~ A. P. Howell

He stood in the lake between the boat ramp and the dock. Just the same as last night, and so many nights before. Sharon no longer wondered if her eyes were tricking her, if the human shape was merely an illusion of shadows and memory.

The moon was out, bright and full and shining on the water. The lake was just the tiniest bit choppy, animating the edges of the long strip of reflected moonlight. The wind set Sharon’s chimes singing and carried the scent of the lake to her nostrils. It wasn’t a good scent. The algae bloomed in the August heat, nothing she’d want to drink or swim in but more hassle than danger. The brightly colored patches were easy enough to avoid if you knew to look for them.

Sharon felt like she owned the lake, or at least a part of it, no matter that the deed said the property ended more or less where the water began. She knew the curve of the shoreline, the place where rocks gave way to silt, which of the little island coves would clog with weeds, which channels allowed access and which would cost her a prop blade. And he, too, had become part of the landscape.

His body was a black cutout against the water, limned in silver. She couldn’t make out any details of his expression, but she could feel the weight of his gaze.

It didn’t bother her, not any more. If he was determined to stand in the water all night, every night, let him. She was not about to sacrifice her view of the moonlit lake. Not tonight, not any night.

Sharon had considered selling the place, her spoils of war, her legal entitlement that was worth so much less than she deserved for what she’d been put through. Take the money and never look back. That would be a kind of victory. But she had fought to remain here, had been so very patient. She deserved to sit here, and did not quite know who she would be if she went elsewhere.

Seven years was a long time to wait, but at least he had not made the sort of will he’d sometimes threatened when at his most angry, drunk, or petty. The local fish and game club would see no windfall, nor would the cousin he’d loved like a brother when they were young.

Seven years was a long time to wait, but the years before had been even longer. Sharon didn’t like to think of herself as weak, but apparently she had been, given everything he’d put her through. She could have left—especially early, before so many doors closed, before she became so dependent—but at least she’d become strong in a different way.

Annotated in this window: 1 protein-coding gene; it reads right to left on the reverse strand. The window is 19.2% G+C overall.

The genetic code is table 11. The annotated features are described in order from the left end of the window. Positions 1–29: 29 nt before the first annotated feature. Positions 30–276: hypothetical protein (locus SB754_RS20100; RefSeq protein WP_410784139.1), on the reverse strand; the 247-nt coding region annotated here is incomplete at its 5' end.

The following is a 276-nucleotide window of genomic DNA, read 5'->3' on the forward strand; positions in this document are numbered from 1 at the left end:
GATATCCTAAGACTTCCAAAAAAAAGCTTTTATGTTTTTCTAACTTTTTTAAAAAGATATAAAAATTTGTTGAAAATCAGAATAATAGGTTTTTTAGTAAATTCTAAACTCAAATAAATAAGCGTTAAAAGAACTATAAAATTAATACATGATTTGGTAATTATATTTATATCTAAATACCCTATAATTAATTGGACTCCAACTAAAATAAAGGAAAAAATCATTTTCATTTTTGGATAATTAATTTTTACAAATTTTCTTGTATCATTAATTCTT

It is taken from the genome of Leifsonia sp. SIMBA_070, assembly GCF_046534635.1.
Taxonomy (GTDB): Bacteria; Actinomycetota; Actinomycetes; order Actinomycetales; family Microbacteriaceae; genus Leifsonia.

Seven years, and all the years since, waiting for a story on the news. An angler with a gruesome catch. A dog retrieving an unexpected bone. No one was searching for him, but the lake wasn’t deep.

She wasn’t afraid any more. She’d spent too many years afraid. At some point, her heart and resolve had hardened permanently, and the way she’d felt on that night long ago had become her constant reality. Most days, she liked that; and even when she didn’t, it wasn’t as though she had much choice. Hearts and minds had minds and hearts of their own.

For the longest time, it seemed like he’d stood chest deep, deep enough to swamp waders. But as the years passed it became clear that he was coming closer. The water no longer reached his waist. At some point, he would climb out of the water, moving ever closer to the cabin.

It would take a while for him to make his way out of the lake. Years, based on how long it had taken him to get this close to shore. Then he’d have to walk up the little boat ramp and the switchbacked driveway, or else crawl up a ten foot ridge. He’d have to cross the remaining flat ground to the cabin.

And after that, he’d have to come inside.

If he could’ve done anything from a distance, surely he would’ve by now. He’d never been patient with anyone, least of all her.

When he was close enough, well-lit enough, would he look like he had in life, the way he used to look in her nightmares? Or would she see the blood from that last night, his expression one of accusation and surprise? Sharon’s curiosity was dulled, and she had not felt a fight or flight reaction in years.

There was no need to think about events far off in the future. That sort of leisurely attitude was something she’d always liked about the lake. She had plenty of time. And it wasn’t like she was going to live forever. Heart disease or cancer might get her before he came anywhere close to the cabin. Sharon was well past the age of resenting genetic predispositions and the frailty of the human body.

She held her mug up in a good-night toast, drained it, and turned off the porch light before retiring to her bed.

Eight of Wands


A. P. Howell’s jobs have spanned the alphabet from archivist to webmaster. She lives with her husband, their two kids, and a pair of rambunctious puppies. Her short fiction has appeared in various venues, including ParSecMartian, Dread Space (Shacklebound Books), Bicycles & Broomsticks (Microcosm Publishing), and Darkness Blooms (The Dread Machine).

She sometimes hangs out online on Mastodon ( and her homepage is

[ issue 9 : spring 2023 ]